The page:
GRUMMAN F7F TIGERCAT-FASTEST USN PISTON FIGHTER

By Willie Bodenstein


The F7F Tigercat was the product of a United States Navy requirement for a twin engine fighter able to operate from the new Midway class aircraft carriers that were in production and scheduled for service in the battles against the Japanese forces during World War II.




Photo © Willie Bodenstein


The Tigercat was based on the XP-50, an earlier Grumman convoy fighter experimental design. Work on the XP-50 was terminated in 1943 when the company started concentrating on the design of the XF7F-1 aircraft carrier based fighter powered by two Pratt & Whitney R-2800-22W radial piston engines that were designed to outperform all other engines that were in service. The contract for the development of the XF7F-1 was signed in June 1941. Not only would the F7F outperform all others then in service, but it was 71 mph faster than the F6F Hellcat. It also carried a heavier load of armaments with four 20 mm cannons and four 12.7 mm machine guns as well as under-wing and fuselage hardpoints for a range of bombs and torpedoes. Although designed primarily as a carrier born fighter the F7F was to have a secondary role as a ground attack aircraft able to engage and destroy enemy ground based forces and assets.




Photo © Willie Bodenstein


Captain Fred M. Trapnell, one of the Navy's premier test pilots rated the F7F as the best fighter he ever flew. However, the Tigercat failed on its carrier trials. Its high landing speed, problems with the tail-hook design and poor directional stability when operating on one engine, a must for an aircraft that was expected to operate over vast distances of open water, did not find favour with the Navy. Grumman carried out improvements to correct the problems of the F7F, but a wing failure on the test aircraft during carrier landings and the Navy again declined to qualify the type for carrier operations. A final version, the F7F-4N, was extensively rebuilt for additional strength and stability. It passed Aircraft Carrier qualification, but only twelve were built.




Photo © Willie Bodenstein


The initial batch of a total order of 500 F7Fs was delivered to the US Marine Corps which favoured the type's tri-cycle landing gear and intended to operate the Tigercat from land based strips. However, the Tigercat never engaged any Japanese forces during the war.

Grumman, in close co-operation with the Marines, continued development and designed the F7F-2N, a night fighter variant of which sixty five were built. The F7F-N2 had a second cockpit for a radar operator and the nose armament was replaced with an APS-6 radar unit. The British Royal Navy tested this version of the type, but decided instead on the naval version of the de Havilland Hornet.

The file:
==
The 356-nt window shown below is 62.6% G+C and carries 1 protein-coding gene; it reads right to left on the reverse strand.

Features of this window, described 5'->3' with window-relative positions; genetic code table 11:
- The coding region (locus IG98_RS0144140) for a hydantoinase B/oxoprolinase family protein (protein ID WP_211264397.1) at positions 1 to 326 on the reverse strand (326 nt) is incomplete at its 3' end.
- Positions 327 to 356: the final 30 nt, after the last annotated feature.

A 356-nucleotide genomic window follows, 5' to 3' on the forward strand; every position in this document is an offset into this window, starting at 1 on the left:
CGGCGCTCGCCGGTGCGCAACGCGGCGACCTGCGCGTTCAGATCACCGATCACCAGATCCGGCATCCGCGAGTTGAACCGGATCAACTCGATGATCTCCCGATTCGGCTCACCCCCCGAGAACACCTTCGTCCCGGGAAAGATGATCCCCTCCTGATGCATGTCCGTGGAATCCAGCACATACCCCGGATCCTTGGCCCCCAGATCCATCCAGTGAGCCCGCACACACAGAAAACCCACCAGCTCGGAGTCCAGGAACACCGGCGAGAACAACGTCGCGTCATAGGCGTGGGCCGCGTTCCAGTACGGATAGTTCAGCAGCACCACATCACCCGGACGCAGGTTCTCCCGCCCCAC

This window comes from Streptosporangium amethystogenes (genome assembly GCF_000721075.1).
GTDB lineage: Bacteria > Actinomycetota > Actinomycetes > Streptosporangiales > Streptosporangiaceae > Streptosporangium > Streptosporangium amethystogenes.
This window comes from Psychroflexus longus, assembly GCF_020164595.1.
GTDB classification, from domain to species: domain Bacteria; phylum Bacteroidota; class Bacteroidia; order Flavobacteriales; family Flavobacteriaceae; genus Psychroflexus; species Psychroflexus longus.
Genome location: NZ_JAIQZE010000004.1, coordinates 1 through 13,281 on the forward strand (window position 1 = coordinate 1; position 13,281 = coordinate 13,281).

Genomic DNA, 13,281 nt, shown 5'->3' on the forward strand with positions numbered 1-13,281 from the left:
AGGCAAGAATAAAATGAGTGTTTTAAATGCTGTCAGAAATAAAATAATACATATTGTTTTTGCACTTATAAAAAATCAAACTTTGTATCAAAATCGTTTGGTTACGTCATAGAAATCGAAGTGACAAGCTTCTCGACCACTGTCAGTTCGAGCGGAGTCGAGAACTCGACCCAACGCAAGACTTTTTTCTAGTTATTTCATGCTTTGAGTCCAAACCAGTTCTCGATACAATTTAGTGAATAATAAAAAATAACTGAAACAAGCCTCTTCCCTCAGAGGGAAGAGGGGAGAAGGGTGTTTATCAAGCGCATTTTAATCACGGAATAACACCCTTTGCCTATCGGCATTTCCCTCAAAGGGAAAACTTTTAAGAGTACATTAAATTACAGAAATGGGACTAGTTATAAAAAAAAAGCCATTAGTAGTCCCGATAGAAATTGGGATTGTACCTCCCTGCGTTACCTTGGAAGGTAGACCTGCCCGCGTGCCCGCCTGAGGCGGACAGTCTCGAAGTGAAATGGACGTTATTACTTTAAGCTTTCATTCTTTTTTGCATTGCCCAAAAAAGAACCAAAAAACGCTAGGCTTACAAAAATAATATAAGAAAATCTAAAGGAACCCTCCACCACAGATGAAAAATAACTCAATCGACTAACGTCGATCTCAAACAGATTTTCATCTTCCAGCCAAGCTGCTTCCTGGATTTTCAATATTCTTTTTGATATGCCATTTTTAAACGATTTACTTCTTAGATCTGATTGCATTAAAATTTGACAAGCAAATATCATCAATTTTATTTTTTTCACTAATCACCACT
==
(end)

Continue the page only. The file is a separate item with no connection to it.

Photo © Willie Bodenstein


In 1951, the United States again found itself at war as part of the United Nations' Forces which were deployed to North Korea to repel an invasion of North Korean Communist forces which had invaded the South Korean Democratic Republic. A Marine Corps' Fighter Squadron, the Flying Nightmares, equipped with fifteen Tigercats were hastily despatched to Japan and onwards to South Korea to their base at Pusan West. In March 1951, their first month of operations, the Tigercats flew 2,000 hours and 604 sorties in the night interdiction role and shot down two Polikarpov Po-2s. The Flying Nightmares continued to operate Tigercats until the Spring of 1952 when the F3D Skynights were taken into service. Marine Corps' units kept operating the Tigercats until 1954 when they were withdrawn from service. Some were then modified to drones for combat training, whilst others were purchased by private individuals and used as water bombers to fight forest fires.




Photo © Willie Bodenstein


The Tigercat might not have an illustrious war record, but its sheer presence has made it a favourite in Warbird preservation circles and out of the 360 plus that were built, approximately ten are still airworthy in private collections in the USA.




Photo © Willie Bodenstein


Specifications F7F-3N

General characteristics:

Crew: 2 (pilot, radar operator)
Length: 45 feet 4 in (13.8 m)
Wingspan: 51 feet 6 in (15.7 m)
Height: 16 feet 7 in (5.1 m)
Wing area: 455 ft≤ (42.3 m≤)
Empty weight: 16,270 lbs (7,380 kg)
Max. take-off weight: 25,720 lbs (11,670 kg)
Powerplant: 2 ◊ Pratt & Whitney R-2800-34W 'Double Wasp' radial engines, 2,100 hp (1,566 kW) each

Performance:

Maximum speed: 460 mph (400 knots, 740 km/h)
Range: 1,200 miles (1,000 nmiles, 1,900 km)
Service ceiling: 40,400 feet (12,300 m)
Rate of climb: 4,530 feet/min (23 m/s)
Armament
Guns:
4 ◊ 20 mm (0.79 in) M2 cannon
4 ◊ 0.50 in (12.7 mm) M2 Browning machine gun
Bombs:
2 ◊ 1,000 lbs (454 kg) bombs under wings or
1 ◊ torpedo under fuselage

Browse through similar articles
E-mail this page to a friend





Copyright © 2015 Pilot's Post PTY Ltd
The information, views and opinions by the authors contributing to Pilotís Post are not necessarily those of the editor
or other writers at Pilotís Post.